In 2014, Colorado was ranked the number 5 state in the Country for businesses by Forbes Magazine. Our local governments in Crested Butte and Mt. Crested Butte are also business-friendly, recognizing the value of sustainable local businesses for the community. In addition to having business-friendly policies, our local governments also have great staff members who are willing to help with the logistics of relocating a business to the Gunnison Valley or starting a new business.
Crested Butte and Mt. Crested Butte both have extensive information about starting and/or relocating a business in the area. In order to operate a business in either town, you will need a business license. In addition to your business license, you’ll also need to obtain a sales tax license if you expect to have any taxable sales.
Small Business Development Center
We are fortunate to have an office of the Colorado Small Business Development Center located right here in Gunnison County at Western State Colorado University. The SBDC is a collaboration between state and federal governments, higher education, businesses, non-profits, chambers of commerce, and more with the purpose of providing free, confidential business counseling and training for small and growing businesses. The staff at the SBDC is standing by willing to help you with the following items, and more:
- Loan Applications (and related cash flow projections)
- Business Planning
- Access to capital
- Effective Business Systems
- Buying or Selling a business
If you’re interested in requesting an appointment, either call the local SBDC directly at (970) 943-3157 or fill out the state application system.
Colorado Secretary of State
The Secretary of State’s Office is the keeper of records related to businesses in the state of Colorado. You’ll use the SOS office to do things like register your business tradename, file paperwork to form an LLC or another type of corporation, etc.
Select the name under which you want to do business, e.g., “Colorado Business Associates,” “Colorado Ventures,” “Tina’s T-Shirts.” If you are going to use only your own proper name, without any reference to a company identify you do not have to file a Trade Name Registration.
Note: Banks will require the Trade Name Registration to document your authority to open a business checking account.
Register your trade name with the Department of Revenue and you’re all set.
Trade Name Search
File Articles of Incorporation with the Secretary of State. If doing business under an assumed name (other than the name which you incorporate), file a Trade Name Affidavit with the Secretary of Sate.
File Business Document
File a Limited Partnership or Article of Organization for a Limited Liability Company with the Secretary of State’s Office.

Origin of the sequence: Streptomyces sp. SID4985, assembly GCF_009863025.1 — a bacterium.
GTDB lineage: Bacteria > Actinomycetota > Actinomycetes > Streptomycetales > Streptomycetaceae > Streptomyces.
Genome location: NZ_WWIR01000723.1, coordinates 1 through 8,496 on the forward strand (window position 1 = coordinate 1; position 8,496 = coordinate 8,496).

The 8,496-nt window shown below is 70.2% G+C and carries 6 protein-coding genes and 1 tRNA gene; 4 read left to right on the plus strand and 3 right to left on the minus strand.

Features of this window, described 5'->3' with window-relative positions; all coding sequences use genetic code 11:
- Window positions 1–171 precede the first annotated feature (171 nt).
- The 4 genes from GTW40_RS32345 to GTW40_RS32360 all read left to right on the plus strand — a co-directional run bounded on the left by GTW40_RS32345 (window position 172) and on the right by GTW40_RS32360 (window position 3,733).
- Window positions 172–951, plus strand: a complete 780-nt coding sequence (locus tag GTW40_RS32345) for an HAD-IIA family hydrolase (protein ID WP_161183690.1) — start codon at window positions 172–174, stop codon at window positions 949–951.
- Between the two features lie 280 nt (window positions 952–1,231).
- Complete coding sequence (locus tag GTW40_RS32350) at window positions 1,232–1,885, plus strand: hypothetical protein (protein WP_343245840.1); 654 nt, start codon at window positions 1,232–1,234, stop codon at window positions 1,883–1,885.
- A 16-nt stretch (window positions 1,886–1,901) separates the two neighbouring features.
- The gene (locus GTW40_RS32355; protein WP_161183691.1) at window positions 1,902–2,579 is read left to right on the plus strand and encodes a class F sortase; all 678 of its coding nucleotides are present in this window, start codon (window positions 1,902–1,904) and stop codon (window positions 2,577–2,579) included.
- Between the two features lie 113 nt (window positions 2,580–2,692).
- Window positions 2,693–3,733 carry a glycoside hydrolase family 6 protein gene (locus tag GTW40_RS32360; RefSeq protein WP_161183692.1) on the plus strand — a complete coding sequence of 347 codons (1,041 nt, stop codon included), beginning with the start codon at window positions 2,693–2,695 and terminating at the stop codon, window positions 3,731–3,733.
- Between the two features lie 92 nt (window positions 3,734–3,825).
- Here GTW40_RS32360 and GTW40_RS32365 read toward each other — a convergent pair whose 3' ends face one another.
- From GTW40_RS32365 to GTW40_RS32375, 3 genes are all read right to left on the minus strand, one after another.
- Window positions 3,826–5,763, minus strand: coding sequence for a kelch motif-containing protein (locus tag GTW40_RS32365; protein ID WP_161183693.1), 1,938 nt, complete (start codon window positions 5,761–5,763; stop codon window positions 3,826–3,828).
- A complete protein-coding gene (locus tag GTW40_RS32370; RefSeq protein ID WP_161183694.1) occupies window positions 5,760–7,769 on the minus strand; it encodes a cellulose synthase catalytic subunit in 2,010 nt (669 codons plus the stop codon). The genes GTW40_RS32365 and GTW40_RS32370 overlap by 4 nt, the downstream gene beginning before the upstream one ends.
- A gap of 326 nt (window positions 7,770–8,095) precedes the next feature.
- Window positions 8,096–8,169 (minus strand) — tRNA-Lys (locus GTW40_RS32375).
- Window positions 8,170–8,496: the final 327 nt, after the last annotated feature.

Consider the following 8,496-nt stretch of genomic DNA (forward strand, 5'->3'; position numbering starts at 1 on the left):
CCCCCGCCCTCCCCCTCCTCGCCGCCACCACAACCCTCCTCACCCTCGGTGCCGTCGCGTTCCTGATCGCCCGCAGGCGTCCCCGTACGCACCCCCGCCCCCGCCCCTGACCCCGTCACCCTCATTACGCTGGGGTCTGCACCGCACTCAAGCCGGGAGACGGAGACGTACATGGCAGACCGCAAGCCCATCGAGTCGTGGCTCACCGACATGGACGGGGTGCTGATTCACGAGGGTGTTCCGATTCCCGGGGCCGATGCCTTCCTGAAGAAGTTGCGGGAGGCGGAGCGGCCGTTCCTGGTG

File Business Document
Additional Business Resources You May Need
If your business is larger, you may need additional resources. If you’re looking for information or guidance on employees, worker’s comp, unemployment insurance, or other general business concerns, we’ve organized that information below.
Businesses with Employees are required by federal and state laws to open and maintain a number of accounts for their employees. These accounts are where you deposit federal and state income tax withholding payments from payroll, and where you deposit your FICA matching and Medicare payments for employees. Contact the Colorado Small Business for specific forms and to request their Colorado Business Start Up Kit www.sba.gov/co/
IRS Form SS-4 establishes your FEIN for deposit of Social Security, federal withholding and federal unemployment taxes at your bank.
Form CR 100 is required for establishing withholding payment accounts for employee income tax withholding. The same form is forwarded by the Department of Revenue to the Colorado Department of Labor and Employment, which then establishes the state unemployment insurance accounts. This registration also establishes legitimacy to qualify for buying at wholesale process for resale and for additional discount programs available from businesses, which sell to business customers. For a copy of the CR 100 form visit: www.coworkforce.com/UIT/EmployersHandbook/Forms.htm
This fund, established by law, provides benefits to employees who lose their jobs through no fault of their own. The employer pays all federal and state unemployment insurance taxes. For more information, contact the Department of labor and Employment, Division of Employment and Training. For more information about the appeals procedure call the Unemployment Insurance Appeals Branch at (303) 318-9299 or 1-800-405-2338 (Toll Free).